Autumn and wine tasting are a natural paring. Throw in a horseback ride through a sun-drenched vineyard, and you have a perfect day.
Wine Country Trails by Horseback is a new trail riding service owned by Diana LeFort, graciously hosted by Wilson Creek Winery & Vineyards and other wineries in the beautiful Temecula Valley of Southern California. The ride takes you through vast fields of grapevines embraced by rolling hills and down fragrant meadow trails surrounding the vineyards.
Diana has a herd of 32 horses, kept at a stable a few miles away. The horses are all rescues and are well-treated. Each day, 16 horses are brought to the winery to do 3 trail rides for the day. The next day, those horses get to rest while the other 16 horses go out on trail rides. They have a nice life.
For safety, Wine Country Trails by Horseback keeps the groups small, no more than 6 in a riding party. Reservations are a must. They have various packages, including just the trail ride or the trail ride and wine tasting. Check their website for more information.
My vineyard ride with three friends on Sunday afternoon was one of the most enjoyable days I’ve had in recent memory. They pared me with a ten-year-old little buckskin mare named Pawnee, who was full of life but easy to handle. We were a perfect match, since she likes to be in the front and so do I.
The trail ride is usually a walking ride, but Pawnee wanted to trot. Since I’m an experienced rider, the guide didn’t mind. Pawnee and I moved out ahead of the others in a sitting trot as smooth as butter. No sense in fighting it; we both found joy in the sweet sunshine and light breeze as we moved along the undulating rows of grapevines.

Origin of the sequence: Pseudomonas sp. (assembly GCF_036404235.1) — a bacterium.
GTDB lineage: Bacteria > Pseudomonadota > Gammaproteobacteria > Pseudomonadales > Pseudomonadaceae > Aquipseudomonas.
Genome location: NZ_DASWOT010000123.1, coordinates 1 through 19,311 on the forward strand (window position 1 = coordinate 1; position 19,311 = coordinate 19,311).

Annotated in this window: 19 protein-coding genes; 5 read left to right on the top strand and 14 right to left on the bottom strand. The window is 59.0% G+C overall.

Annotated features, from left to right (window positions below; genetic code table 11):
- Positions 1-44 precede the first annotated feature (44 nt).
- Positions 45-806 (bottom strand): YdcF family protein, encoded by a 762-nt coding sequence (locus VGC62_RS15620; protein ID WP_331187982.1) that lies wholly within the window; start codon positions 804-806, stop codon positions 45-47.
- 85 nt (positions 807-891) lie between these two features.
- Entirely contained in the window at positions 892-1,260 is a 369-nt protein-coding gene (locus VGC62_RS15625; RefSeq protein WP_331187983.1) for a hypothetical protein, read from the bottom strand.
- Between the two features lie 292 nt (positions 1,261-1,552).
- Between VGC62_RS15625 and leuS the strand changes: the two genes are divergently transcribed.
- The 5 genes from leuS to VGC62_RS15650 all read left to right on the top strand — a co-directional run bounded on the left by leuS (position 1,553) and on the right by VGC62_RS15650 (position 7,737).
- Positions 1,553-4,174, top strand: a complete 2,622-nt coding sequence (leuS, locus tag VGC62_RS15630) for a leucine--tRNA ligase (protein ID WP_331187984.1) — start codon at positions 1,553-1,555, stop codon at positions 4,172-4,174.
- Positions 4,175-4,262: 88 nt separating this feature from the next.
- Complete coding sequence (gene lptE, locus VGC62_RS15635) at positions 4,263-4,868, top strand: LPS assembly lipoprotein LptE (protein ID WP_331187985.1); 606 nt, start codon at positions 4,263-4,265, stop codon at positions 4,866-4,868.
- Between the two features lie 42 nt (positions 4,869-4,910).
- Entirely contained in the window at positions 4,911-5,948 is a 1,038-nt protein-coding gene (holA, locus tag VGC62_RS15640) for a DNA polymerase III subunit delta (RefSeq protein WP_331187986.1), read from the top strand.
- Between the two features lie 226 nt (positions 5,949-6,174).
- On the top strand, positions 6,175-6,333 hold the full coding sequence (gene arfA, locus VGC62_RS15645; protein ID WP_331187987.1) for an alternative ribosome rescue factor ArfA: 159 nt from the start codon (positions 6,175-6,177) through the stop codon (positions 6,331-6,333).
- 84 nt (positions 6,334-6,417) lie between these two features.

Sometimes I urged Pawnee into a faster trot, so I could post. Then we’d stop, and I’d let her eat some of the grapevines to give the others a chance to catch up. No harm to the vines. Harvest time had passed, and most of the grapes had been picked and pressed. The few remaining grapes had dried in the sun and were now raisins, food for the birds.
Though the trail ride lasted 90 minutes, it ended way too soon. There was still something to look forward to, however, since wine tasting was included in the price of our trail ride.
Just down the hill from the riding location, we found the tasting room for Wilson Creek Winery & Vineyards, a family-owned enterprise. The place was packed. We managed to find room at one of the several bars and began to explore the tasting menu.
The flights included red, white and sparkling wines. I tried most of their red flight.
The first was a 2011 Merlot. It was tight and tannic. I’m not sure if it will ever open up enough to be palatable, for my taste. I decided to jump down to the last red, a 2011 Syrah. This was a lovely offering, not as dimensional as many Syrahs, but still very drinkable, with a wonderful black cherry nose. I skipped the Cabernet that was listed and opted to try a Petite Syrah that was not on the menu. Again, it did not have the dimension and personality usually exemplified in this old-world variety, but it was still worth trying. I went back to the tasting menu and selected the 2011 Reserve Zinfandel. Like many new-world styles, Zins tend to be rather alcohol forward, and this one was no different. But it had personality and gentle tannins that were quite enjoyable. I liked it enough to buy a bottle at $49.
Wilson Creek Winery & Vineyards made a name for itself with its unique almond champagne, which has won multiple awards over the years. It’s a bit sweet by itself. I think it would be wonderful as a base for a cocktail or even a punch.
In addition to horseback riding and wine tasting in Temecula, you can stay at the Wine Country Cottage just up the hill from the Wilson Creek Winery tasting room and take a ride in a hot air balloon.
The wineries in Temecula are not as well known as those in Santa Barbara or Napa, but they’re well worth exploring. There are dozens of them in this beautiful area, most with estate-style buildings that might make you think you’ve gone back in time to “Falcon Crest.”